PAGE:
The first graph takes the HADCRUT4 data set and plots the time derivative of the globally averaged mean surface temperature from 1850 to the present day . It shows that the periods of maximum warming or cooling rates are all in the 19th century or at the start of the 20th century. Since the recent period of global warming started in 1975 there has been a quiescent temperature profile. As the author states: (i) All the huge extreme changes took place over 40 years ago, with the great majority occurring prior to 1950. (ii) The huge CO2 emissions have not been associated with a single global warming acceleration extreme since 1951, over 60 years ago. (iii) Since the 1970’s, the climate extremes’ range appears to be narrowing, with each accelerated warming and cooling trend rate getting smaller. (iv) When major (minor too) extremes occur, the climate system does not hit a “tipping point” of positive feedbacks. Instead, the natural climate responds with negative feedbacks to bring the climate back to some level of short-term equilibrium. By contrast the SREX report on extreme temperatures is largely down to two key papers [5,6]. Warm maximum and minimum temperatures are expected to track with the overall average temperature  in the Americas, but the broadening is weak, and the extremes are eclipsed by data from the 1930s. Furthermore both positive and negative trends are present in the temperature extremes in different regions in the global data , so that the total extremes have some internal cancellation. The findings also were that the total precipitation was not changing but there was a weak tendency towards more extreme single incidents of precipitation. A separate study on precipitation comes to a similar conclusion, a 7% rise in daily precipitation maxima per degree C rise in temperature, but a result that masks different and opposing trends in different parts of the world . Nonetheless, where extreme precipitation has actually been measured, nearly all the extremes predate this period for all periods less than one year . Most recently, a report confirms that fluctuations in extreme weather events (especially temperatures) become less severe with rising average temperatures .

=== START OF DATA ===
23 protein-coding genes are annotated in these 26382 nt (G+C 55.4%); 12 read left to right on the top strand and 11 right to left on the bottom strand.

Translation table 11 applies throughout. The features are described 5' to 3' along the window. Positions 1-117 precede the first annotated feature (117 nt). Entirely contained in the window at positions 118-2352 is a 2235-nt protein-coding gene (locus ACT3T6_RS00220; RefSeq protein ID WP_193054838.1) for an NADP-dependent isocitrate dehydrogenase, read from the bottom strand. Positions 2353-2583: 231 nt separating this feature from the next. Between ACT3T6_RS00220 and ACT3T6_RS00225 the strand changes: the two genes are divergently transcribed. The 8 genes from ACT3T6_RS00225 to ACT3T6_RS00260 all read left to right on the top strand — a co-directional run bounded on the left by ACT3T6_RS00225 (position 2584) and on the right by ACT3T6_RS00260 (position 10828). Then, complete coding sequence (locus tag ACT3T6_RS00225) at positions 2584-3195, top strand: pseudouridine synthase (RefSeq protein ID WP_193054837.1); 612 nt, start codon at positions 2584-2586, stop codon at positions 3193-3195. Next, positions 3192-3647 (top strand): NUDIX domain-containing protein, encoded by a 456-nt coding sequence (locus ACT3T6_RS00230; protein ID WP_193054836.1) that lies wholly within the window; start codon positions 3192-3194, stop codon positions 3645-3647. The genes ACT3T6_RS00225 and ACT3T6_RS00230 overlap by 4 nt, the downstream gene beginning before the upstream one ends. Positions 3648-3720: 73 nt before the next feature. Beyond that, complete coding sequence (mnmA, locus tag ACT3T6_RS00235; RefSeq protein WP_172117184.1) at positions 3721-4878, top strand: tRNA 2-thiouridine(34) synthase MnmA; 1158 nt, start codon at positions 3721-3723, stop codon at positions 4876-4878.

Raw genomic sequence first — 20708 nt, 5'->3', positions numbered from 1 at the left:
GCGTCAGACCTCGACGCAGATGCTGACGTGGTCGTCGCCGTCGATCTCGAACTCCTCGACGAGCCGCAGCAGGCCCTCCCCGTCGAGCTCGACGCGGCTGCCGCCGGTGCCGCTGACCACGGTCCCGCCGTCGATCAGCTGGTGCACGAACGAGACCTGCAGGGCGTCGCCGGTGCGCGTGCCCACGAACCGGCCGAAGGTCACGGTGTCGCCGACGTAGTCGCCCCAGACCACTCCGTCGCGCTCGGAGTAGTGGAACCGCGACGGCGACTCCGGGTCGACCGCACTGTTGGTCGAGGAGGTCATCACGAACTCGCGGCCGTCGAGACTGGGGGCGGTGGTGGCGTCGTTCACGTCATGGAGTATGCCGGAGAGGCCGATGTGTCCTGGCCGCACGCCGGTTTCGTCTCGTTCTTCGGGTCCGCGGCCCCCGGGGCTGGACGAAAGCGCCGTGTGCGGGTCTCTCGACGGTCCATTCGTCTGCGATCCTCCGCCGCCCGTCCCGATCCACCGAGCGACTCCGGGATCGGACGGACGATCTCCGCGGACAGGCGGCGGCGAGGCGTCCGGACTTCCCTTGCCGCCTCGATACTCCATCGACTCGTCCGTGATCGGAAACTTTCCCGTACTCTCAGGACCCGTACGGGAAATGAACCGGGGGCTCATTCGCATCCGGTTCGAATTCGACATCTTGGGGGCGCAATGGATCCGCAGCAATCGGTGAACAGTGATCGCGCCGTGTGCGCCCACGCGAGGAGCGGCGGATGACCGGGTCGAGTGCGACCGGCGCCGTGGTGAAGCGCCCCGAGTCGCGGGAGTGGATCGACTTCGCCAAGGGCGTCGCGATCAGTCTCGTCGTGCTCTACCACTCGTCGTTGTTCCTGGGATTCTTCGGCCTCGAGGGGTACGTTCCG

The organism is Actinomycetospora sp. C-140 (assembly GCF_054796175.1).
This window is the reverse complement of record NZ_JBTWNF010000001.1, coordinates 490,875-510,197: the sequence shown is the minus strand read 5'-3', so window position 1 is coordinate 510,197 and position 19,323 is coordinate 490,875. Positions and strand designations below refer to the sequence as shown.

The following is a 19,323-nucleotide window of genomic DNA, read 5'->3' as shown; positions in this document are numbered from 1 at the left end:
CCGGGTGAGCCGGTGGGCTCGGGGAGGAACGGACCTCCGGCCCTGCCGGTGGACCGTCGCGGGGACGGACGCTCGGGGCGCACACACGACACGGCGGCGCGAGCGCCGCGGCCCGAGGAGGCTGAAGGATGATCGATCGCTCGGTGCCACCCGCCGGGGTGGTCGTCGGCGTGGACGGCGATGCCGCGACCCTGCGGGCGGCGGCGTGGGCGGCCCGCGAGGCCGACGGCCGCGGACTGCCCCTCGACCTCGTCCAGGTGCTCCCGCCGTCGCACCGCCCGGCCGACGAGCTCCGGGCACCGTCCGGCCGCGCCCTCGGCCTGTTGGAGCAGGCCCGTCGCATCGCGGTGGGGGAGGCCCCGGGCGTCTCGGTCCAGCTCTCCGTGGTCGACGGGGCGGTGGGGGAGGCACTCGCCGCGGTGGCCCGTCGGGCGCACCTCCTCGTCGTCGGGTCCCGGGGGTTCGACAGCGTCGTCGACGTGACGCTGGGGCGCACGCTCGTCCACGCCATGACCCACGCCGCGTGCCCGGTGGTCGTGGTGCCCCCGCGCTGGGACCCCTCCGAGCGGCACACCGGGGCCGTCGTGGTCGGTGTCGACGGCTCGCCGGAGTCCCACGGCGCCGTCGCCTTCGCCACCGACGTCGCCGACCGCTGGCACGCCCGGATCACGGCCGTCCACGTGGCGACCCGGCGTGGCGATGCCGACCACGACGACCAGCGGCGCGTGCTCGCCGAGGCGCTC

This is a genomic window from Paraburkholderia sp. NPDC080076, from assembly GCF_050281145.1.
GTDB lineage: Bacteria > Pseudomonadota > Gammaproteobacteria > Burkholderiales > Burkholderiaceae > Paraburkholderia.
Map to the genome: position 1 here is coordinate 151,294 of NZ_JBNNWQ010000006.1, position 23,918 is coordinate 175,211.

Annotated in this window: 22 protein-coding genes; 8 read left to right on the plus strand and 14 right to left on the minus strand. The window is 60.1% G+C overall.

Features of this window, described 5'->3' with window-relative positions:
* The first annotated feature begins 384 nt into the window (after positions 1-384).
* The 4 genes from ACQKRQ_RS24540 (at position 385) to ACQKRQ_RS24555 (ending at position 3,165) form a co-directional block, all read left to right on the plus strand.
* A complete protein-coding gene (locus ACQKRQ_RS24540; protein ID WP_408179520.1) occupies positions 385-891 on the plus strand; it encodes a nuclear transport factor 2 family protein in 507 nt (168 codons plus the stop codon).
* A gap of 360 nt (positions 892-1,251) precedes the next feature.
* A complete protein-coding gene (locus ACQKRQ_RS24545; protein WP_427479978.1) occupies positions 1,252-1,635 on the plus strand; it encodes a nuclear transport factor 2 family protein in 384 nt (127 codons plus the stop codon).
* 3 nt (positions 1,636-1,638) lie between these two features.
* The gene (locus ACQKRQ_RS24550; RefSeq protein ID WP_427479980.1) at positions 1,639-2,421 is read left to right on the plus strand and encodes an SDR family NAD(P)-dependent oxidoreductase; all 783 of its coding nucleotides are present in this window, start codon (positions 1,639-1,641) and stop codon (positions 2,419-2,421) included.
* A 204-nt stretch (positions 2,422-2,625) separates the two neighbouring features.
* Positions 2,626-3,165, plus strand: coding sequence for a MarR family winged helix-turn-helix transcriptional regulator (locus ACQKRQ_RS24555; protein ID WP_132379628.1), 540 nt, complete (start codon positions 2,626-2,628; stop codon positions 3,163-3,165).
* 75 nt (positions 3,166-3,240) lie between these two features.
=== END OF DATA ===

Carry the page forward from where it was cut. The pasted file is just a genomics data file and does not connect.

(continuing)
The second chart is a plot of NOAA monthly measurements of precipitation since 1895, through June 2014 . The black dots represent the moving 5-year (60-month) average of atmospheric CO2 levels. The dark blue curve is the simple 60-month moving average of precipitation; the red line denotes the average monthly rainfall over the 1,434 months. The moving average and the average since 1985 are almost identical, and show that any recent suggestions of climate extremes from one-off events in the USA are not borne out by the accumulated data.